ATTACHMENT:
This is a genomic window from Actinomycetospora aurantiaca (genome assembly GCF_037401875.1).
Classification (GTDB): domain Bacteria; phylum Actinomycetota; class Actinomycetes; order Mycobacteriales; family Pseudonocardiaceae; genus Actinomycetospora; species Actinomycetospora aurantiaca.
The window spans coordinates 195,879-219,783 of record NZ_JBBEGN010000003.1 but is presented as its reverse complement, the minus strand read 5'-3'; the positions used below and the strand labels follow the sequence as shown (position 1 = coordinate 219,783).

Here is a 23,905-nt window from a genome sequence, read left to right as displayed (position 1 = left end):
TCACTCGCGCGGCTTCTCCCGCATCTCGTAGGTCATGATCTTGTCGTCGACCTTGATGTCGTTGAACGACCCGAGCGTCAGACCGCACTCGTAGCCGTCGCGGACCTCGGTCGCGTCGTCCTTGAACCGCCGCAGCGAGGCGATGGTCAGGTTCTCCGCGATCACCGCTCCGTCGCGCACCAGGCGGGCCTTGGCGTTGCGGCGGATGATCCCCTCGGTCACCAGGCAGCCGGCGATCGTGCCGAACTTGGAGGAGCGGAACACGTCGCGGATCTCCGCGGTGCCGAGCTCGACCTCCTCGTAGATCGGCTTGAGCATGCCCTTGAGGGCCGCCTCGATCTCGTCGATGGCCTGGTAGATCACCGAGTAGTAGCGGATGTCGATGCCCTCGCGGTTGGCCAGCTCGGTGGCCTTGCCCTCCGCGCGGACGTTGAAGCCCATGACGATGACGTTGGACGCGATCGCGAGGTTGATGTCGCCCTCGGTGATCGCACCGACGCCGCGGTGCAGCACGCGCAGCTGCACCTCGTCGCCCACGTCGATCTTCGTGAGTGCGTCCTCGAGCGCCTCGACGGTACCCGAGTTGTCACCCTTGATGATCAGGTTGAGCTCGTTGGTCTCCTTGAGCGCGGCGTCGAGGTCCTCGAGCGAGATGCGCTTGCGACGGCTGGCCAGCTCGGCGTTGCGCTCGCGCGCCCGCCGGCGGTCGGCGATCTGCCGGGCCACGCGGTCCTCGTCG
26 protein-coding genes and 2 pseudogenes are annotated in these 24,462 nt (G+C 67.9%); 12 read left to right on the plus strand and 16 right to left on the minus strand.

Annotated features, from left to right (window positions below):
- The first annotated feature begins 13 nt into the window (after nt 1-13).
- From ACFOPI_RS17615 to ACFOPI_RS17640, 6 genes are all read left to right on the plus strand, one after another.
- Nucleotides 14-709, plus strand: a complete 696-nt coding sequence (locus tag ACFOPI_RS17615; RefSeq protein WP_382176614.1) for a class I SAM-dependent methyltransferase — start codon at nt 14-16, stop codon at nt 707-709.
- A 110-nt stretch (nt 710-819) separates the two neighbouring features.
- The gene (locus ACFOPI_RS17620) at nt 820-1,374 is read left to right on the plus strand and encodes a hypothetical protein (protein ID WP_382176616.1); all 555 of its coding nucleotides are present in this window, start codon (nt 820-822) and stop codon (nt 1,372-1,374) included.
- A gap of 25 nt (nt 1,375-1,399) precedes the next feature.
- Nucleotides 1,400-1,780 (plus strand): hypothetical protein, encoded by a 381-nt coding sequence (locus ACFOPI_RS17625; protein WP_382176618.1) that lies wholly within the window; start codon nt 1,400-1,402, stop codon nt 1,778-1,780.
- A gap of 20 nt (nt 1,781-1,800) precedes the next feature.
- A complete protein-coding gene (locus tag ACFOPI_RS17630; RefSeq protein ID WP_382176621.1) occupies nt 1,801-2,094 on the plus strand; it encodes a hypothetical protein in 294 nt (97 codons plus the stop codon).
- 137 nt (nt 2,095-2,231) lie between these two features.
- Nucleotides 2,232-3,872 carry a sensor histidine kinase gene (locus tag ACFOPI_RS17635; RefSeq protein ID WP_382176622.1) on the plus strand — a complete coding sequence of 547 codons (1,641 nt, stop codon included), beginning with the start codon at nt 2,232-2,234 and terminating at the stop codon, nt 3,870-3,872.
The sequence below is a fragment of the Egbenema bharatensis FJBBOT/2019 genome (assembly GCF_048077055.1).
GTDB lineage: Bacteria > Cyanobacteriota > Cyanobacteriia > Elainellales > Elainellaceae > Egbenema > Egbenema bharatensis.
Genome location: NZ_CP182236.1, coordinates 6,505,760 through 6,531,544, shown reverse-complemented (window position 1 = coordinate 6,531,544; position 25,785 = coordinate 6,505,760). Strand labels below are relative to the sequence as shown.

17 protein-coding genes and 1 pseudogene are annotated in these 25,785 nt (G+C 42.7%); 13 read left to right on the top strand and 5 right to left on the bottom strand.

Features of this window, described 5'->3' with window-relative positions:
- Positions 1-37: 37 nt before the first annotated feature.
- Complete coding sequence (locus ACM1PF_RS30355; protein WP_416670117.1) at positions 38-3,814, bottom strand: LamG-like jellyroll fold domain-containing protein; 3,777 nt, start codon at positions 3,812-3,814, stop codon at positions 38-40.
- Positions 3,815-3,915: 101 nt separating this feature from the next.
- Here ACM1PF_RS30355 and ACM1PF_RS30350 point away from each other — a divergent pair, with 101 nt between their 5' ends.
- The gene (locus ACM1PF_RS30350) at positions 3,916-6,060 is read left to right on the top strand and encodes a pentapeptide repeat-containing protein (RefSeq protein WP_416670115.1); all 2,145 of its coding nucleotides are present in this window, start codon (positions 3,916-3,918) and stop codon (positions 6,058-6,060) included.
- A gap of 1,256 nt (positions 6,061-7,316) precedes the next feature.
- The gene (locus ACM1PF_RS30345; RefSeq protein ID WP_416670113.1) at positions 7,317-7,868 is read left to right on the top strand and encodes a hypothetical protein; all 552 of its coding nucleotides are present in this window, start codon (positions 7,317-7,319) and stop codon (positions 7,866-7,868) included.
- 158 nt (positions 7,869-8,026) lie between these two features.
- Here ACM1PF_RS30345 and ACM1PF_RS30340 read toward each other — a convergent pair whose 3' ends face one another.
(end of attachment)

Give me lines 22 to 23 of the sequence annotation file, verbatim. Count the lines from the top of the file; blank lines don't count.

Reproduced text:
17 protein-coding genes and 1 pseudogene are annotated in these 25,785 nt (G+C 42.7%); 13 read left to right on the top strand and 5 right to left on the bottom strand.

Features of this window, described 5'->3' with window-relative positions: